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My husband did not earn any income last year and we live in a community property state. We are not fling jointly. Would he still need to file a tax return?

 
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1 Best answer

Accepted Solutions
KennethB
New Member

My husband did not earn any income last year and we live in a community property state. We are not fling jointly. Would he still need to file a tax return?

If you live in one of the nine community property states – Arizona, Idaho, California, Texas, Nevada, Louisiana, Washington, Wisconsin or New Mexico – income is community property, treated as though you both earned it, regardless of which of you actually did so. Therefore, you must report half your spouse's W-2 income on your separate return. He/She would also have to report half your earnings on her return. The same rule applies to unearned income. If either of you have any separate – not community – income, however, you would be solely responsible for reporting this. It does not have to be shared. Such income might include interest from an asset you owned prior to the marriage.

After you figure out what income to report, you must also determine how you're going to divide deductions and exemptions. You can't claim an exemption for your wife if she has income that's been reported on a W-2. Complicated rules exist regarding dependents. If both you and your spouse qualify to claim the same person as a dependent, you may have to negotiate to decide which of you will have this tax advantage. If your wife elects to itemize rather than use the standard deduction, you must do so also. This can affect deductions for mortgage interest, property taxes, medical expenses, and charitable contributions. Generally, the IRS says you can only claim deductions for expenses you paid personally from your own income. In the case of mortgage interest and property taxes, only the spouse who is legally liable for these expenses can deduct them, regardless of who paid them.

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5 Replies

My husband did not earn any income last year and we live in a community property state. We are not fling jointly. Would he still need to file a tax return?

Did either of you have any 2017 income of any type? Why not file Joint?

My husband did not earn any income last year and we live in a community property state. We are not fling jointly. Would he still need to file a tax return?

Yes I had income. We were just married during 2017 and did not want to file joint because my husband owes back taxes and back child support from before we were married.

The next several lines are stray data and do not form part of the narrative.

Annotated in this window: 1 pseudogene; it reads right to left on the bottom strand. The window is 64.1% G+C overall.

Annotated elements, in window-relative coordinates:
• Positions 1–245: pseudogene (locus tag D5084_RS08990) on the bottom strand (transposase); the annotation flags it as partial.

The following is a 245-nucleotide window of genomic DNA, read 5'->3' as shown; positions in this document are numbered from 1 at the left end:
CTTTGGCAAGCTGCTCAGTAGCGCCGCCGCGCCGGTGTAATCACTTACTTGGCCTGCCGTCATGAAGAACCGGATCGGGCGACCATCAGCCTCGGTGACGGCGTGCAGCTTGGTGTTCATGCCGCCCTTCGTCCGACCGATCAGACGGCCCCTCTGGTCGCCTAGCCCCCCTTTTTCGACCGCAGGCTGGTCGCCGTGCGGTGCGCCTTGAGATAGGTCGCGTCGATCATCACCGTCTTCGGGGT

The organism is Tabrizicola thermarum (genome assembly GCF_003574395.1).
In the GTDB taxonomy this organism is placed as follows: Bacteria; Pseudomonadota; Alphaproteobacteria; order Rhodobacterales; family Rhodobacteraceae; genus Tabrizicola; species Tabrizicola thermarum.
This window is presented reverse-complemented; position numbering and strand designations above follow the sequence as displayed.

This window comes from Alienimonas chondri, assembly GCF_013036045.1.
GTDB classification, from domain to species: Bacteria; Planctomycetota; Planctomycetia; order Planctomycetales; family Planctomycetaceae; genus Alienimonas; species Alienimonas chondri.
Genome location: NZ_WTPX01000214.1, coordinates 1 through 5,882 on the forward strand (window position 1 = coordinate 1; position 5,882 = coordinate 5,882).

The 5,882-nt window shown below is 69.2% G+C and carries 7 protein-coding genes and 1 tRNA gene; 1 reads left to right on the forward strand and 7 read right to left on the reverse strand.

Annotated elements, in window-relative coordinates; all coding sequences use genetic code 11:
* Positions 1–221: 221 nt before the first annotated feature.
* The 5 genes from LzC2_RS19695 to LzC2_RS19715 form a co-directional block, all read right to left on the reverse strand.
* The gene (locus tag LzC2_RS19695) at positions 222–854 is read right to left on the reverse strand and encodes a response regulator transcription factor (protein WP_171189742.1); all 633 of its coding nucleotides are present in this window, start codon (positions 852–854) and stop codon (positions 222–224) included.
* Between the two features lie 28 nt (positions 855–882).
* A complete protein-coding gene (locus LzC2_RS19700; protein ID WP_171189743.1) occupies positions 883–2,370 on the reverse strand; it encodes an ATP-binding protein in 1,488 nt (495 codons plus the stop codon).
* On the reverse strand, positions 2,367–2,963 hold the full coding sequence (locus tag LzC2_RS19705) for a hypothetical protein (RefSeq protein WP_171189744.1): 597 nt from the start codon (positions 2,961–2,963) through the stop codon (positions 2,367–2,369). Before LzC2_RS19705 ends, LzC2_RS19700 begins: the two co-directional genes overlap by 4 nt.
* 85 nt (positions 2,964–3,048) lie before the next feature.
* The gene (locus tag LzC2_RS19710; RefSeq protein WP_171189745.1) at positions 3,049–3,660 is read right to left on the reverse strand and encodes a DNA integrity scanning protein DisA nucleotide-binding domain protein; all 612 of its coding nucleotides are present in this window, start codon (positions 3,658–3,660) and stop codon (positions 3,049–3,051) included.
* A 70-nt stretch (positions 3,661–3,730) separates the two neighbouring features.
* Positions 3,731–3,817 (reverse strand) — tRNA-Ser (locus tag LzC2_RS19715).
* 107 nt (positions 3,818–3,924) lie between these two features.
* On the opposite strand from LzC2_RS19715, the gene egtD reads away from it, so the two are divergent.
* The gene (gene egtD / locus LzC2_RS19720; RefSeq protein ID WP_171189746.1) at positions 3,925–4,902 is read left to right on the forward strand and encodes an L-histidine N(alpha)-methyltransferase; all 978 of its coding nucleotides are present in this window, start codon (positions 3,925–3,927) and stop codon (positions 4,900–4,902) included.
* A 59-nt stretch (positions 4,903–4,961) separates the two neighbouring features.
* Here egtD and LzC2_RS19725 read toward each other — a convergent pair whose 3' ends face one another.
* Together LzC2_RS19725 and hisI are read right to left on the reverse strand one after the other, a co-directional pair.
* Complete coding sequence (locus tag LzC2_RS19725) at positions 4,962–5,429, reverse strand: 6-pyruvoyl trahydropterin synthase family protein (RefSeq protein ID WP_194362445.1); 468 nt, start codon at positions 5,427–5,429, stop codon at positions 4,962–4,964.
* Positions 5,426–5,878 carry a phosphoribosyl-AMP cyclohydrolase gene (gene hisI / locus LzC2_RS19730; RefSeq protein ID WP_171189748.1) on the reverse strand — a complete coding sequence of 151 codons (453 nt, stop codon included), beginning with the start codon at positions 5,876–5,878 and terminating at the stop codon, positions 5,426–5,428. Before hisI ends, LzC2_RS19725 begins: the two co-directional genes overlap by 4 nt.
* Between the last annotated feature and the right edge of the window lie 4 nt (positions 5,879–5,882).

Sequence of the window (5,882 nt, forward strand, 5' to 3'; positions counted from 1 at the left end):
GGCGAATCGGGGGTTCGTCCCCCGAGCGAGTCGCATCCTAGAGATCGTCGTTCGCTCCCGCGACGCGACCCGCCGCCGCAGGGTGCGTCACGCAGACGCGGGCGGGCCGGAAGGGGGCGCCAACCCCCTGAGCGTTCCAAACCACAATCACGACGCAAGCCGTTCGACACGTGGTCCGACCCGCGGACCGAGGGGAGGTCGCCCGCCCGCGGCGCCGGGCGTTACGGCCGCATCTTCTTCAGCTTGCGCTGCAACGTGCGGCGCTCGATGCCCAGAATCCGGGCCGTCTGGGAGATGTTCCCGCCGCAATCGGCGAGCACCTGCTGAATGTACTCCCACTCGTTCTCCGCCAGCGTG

My husband did not earn any income last year and we live in a community property state. We are not fling jointly. Would he still need to file a tax return?

As indicated below, half of your income is considered to be his. And MFS in CP states must be filed by mail.
<a rel="nofollow" target="_blank" href="https://ttlc.intuit.com/questions/1901162-married-filing-separately-in-community-property-states">ht...>
KennethB
New Member

My husband did not earn any income last year and we live in a community property state. We are not fling jointly. Would he still need to file a tax return?

If you live in one of the nine community property states – Arizona, Idaho, California, Texas, Nevada, Louisiana, Washington, Wisconsin or New Mexico – income is community property, treated as though you both earned it, regardless of which of you actually did so. Therefore, you must report half your spouse's W-2 income on your separate return. He/She would also have to report half your earnings on her return. The same rule applies to unearned income. If either of you have any separate – not community – income, however, you would be solely responsible for reporting this. It does not have to be shared. Such income might include interest from an asset you owned prior to the marriage.

After you figure out what income to report, you must also determine how you're going to divide deductions and exemptions. You can't claim an exemption for your wife if she has income that's been reported on a W-2. Complicated rules exist regarding dependents. If both you and your spouse qualify to claim the same person as a dependent, you may have to negotiate to decide which of you will have this tax advantage. If your wife elects to itemize rather than use the standard deduction, you must do so also. This can affect deductions for mortgage interest, property taxes, medical expenses, and charitable contributions. Generally, the IRS says you can only claim deductions for expenses you paid personally from your own income. In the case of mortgage interest and property taxes, only the spouse who is legally liable for these expenses can deduct them, regardless of who paid them.

My husband did not earn any income last year and we live in a community property state. We are not fling jointly. Would he still need to file a tax return?

OP looked at a Q re back child support.  Injured Spouse is an option, but doesn't help much in Comm Prop states.
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